The report says that insecurity and violence at the Pak-Afghan border have been growing gradually, since the Taliban took power in Afghanistan. “Taliban have apparently taken a stricter and nationalistic stance in their response to Pakistan’s efforts to fence the border.” Secondly, the refugee issue as well as illegal cross-border movements have also added to border tensions.
As many 15 cross-border attacks took place in Pakistan during 2022. Out of total, 13 attacks happened from across the country’s border with Afghanistan in KP and Balochistan. These attacks from Afghanistan killed 34 people including 20 security officials, and injured 52 others.
The report underlines that Afghan border forces under the Taliban regime are involved in many of such incidents contrary to the past practice when most of the cross-border attacks from Afghanistan were carried out by the TTP or other militant groups.
Compared to 63 in the year before, security forces and law enforcement agencies conducted 87 anti-militant operational strikes in 2022 in 25 districts and regions of Pakistan. These actions caused a total of 327 fatalities including 302 militants, 22 army soldiers, and one each Frontier Corps soldier, policeman, and civilian – as compared to 197 in 2021 – besides injuring 51 others.
The report recommends that the government should come up with a proper mechanism to implement the National Security Policy as well as the revised National Action Plan (NAP). There is a need to increase capacity and role of civilian law enforcement agencies that will prevent the terrorist threat to a significant extent, according to another recommendation.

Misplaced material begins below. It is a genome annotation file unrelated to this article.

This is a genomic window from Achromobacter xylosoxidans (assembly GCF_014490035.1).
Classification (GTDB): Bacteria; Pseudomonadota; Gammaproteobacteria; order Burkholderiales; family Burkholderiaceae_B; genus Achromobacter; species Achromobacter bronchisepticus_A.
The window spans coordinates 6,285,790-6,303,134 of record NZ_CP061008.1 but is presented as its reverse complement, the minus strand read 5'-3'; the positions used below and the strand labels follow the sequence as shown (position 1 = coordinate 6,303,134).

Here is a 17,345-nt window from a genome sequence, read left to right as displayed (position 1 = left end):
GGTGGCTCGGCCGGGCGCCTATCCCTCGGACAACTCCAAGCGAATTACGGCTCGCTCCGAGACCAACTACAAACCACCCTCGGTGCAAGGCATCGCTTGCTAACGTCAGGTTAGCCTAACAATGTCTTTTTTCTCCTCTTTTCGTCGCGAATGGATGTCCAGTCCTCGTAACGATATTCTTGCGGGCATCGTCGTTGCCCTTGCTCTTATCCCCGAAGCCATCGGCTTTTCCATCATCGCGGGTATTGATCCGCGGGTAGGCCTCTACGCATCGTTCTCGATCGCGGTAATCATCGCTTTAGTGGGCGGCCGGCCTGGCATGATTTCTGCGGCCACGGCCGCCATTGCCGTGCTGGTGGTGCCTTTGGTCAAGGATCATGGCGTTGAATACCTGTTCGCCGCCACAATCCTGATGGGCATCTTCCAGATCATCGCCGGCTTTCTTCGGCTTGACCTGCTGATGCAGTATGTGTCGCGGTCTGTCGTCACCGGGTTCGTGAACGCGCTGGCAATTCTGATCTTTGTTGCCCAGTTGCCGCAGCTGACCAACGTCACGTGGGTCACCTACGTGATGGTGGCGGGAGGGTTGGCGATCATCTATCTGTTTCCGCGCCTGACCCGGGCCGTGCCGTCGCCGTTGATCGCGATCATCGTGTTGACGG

“There should be a zero-tolerance policy towards the terrorist groups, and there should be no negotiations with those who are unwilling to quit violence.”
The report suggests that a very high vigilance level is required to counter the major threat posed by the Baloch and Sindhi nationalist insurgents to foreign engagements and workers in Balochistan and parts of Sindh.
PIPS report argues that Pakistan needs to introduce critical shifts in foreign policy pursuits. It calls for dealing with the persistent conflict and insecurity situation in Balochistan by uplifting the lives of locals through different measures and meeting their legitimate demands. It stresses to speed up the process of introducing reforms in erstwhile Federally Administered Tribal Areas (FATA) of KP.
The security report concludes that Pakistan should take a different, and multi-dimensional approach to deal with the “factors, dynamics, and actors” of its growing extremism challenge, which is not confined to fighting the terrorists militarily only. “Not only the state but also civil society organizations equally need to engage in soft approaches to counter violent extremism.”